(Kyiv) More than 100 Ukrainian POWs have been released in a major prisoner swap with Russia on Easter Day for Orthodox Christians, a senior official said on Sunday. Orthodox Ukrainians marked the religious holiday for the second time since Moscow launched its brutal full-scale war on February 24, 2022.

Although the celebrations were subdued due to security risks, with a curfew preventing worshipers from attending regular services throughout the night, Ukrainian authorities and citizens shared messages of hope, linking the story from the resurrection of Jesus to their desire for peace and Ukrainian victory.

Dozens of families had special reason to celebrate, as presidential adviser Andriy Yermak announced that 130 soldiers, sailors, border guards and others captured by Moscow were set to return home after a “great prisoner exchange from Easter”.

Yermak said in a Telegram message on Sunday that those freed include troops who fought near Bakhmout, the eastern mining town that for months has been the focus of a relentless Russian offensive.

“The lives of our people are of the greatest value to us,” Yermak said, noting that Kyiv’s goal is to bring back all remaining POWs.

There was no immediate information on the number of Russian prisoners released, but the press service of the founder of the Wagner Group, the Kremlin-affiliated paramilitary force whose fighters are prominent in eastern Ukraine, also released a video on Sunday showing Ukrainian prisoners of war being prepared for an exchange.

The video, posted on the Telegram messaging service, shows Wagner founder Yevgeny Prigozhin instructing a soldier to prepare Ukrainian prisoners to leave Russian-controlled territory “before lunchtime” on Sunday. POWs are then shown how to board trucks and walk along a road.

In his Easter address released Sunday morning, Ukrainian President Volodymyr Zelensky described the event as marking “the victory of good, the victory of truth, the victory of life.” He emphasized what he called Ukrainian unity in the face of Russian aggression.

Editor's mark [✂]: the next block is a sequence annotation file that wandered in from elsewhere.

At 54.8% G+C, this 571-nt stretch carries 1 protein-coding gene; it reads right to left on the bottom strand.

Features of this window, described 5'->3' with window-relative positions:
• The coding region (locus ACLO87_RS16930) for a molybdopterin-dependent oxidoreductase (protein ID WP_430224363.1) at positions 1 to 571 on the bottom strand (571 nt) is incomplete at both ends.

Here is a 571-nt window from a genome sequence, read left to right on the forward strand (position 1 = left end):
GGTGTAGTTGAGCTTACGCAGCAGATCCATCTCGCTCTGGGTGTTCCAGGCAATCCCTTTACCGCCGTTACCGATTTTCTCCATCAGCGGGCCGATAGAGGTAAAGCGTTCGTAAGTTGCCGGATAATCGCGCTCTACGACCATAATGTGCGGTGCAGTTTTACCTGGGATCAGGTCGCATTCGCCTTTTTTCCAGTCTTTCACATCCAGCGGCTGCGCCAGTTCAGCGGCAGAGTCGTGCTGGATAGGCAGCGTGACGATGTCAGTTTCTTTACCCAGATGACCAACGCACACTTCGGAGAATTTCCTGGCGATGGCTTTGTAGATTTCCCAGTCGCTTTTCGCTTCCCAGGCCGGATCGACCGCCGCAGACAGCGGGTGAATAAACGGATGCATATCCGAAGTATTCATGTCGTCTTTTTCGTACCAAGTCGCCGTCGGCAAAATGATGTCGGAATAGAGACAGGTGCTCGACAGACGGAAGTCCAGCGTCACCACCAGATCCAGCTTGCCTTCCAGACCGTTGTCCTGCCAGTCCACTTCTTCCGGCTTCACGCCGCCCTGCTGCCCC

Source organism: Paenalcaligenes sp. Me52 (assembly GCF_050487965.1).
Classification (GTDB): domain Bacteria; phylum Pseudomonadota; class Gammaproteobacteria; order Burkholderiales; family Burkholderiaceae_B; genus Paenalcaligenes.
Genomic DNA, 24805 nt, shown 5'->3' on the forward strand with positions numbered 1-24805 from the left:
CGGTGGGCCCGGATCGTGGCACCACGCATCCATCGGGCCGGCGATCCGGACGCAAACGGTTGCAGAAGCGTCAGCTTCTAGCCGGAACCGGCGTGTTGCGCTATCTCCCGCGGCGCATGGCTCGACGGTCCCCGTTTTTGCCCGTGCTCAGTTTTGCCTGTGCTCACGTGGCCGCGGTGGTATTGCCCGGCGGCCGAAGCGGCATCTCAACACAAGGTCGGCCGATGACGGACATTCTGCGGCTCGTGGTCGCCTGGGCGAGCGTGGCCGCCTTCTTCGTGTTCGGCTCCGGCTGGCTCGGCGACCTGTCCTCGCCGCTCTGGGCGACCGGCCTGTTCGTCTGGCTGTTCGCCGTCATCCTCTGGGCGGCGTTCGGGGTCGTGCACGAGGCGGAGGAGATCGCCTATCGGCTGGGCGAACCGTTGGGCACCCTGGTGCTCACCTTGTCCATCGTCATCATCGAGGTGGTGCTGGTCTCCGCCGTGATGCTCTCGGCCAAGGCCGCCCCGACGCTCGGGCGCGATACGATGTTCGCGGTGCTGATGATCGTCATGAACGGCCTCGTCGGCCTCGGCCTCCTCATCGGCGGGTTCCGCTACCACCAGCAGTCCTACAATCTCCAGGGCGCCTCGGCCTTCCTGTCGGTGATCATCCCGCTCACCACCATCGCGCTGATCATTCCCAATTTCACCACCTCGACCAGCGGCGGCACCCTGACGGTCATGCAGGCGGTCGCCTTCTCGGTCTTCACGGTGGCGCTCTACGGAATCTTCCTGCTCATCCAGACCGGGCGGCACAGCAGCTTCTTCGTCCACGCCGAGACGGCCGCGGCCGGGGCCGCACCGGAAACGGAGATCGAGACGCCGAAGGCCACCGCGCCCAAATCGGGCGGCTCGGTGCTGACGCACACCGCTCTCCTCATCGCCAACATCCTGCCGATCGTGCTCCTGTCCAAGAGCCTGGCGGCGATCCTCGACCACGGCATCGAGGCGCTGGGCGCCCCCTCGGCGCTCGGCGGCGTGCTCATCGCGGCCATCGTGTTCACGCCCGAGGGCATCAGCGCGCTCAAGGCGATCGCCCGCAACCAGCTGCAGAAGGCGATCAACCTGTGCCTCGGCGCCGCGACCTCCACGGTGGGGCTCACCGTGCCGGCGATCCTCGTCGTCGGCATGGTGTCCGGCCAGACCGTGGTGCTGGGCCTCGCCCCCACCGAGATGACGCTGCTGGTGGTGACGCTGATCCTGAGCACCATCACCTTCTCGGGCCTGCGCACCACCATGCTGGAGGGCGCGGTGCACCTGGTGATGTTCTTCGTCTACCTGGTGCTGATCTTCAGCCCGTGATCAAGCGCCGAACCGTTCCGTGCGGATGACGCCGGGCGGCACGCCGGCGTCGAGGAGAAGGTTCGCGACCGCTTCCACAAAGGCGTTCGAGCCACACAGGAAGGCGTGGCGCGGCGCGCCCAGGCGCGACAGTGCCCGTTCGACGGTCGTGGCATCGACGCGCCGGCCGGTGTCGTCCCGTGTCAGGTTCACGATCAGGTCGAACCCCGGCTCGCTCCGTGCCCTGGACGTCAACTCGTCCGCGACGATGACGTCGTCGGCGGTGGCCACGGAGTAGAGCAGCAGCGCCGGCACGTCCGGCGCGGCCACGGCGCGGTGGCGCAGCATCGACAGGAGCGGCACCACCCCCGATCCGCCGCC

“Faith in victory always unites us all, and especially today, on Easter, a family holiday for Ukrainians, a day of warmth, hope and great unity. We are one big family — Ukrainians. We have a big home — Ukraine. We have one big goal — victory for all,” President Zelensky said.

In central Kyiv, people gathered in the courtyard of the famous St. Michael’s Golden-Domed Monastery on Sunday morning to have their Easter eggs and food baskets blessed by a priest. A curfew had prevented most from attending the traditional night service hours earlier, with many turning instead to follow the event.

Ukrainian churches are usually crowded on Orthodox Easter Sunday. This year, the vast courtyard was half empty, and the line of people waiting for the priest to sprinkle their ornate baskets with holy water moved quickly.

For a second year in a row, Moscow’s brutal war has interrupted holiday routines. Ukraine’s main security service issued a statement this week urging residents not to linger in churches on Sundays, to avoid overcrowding and minimize security risks.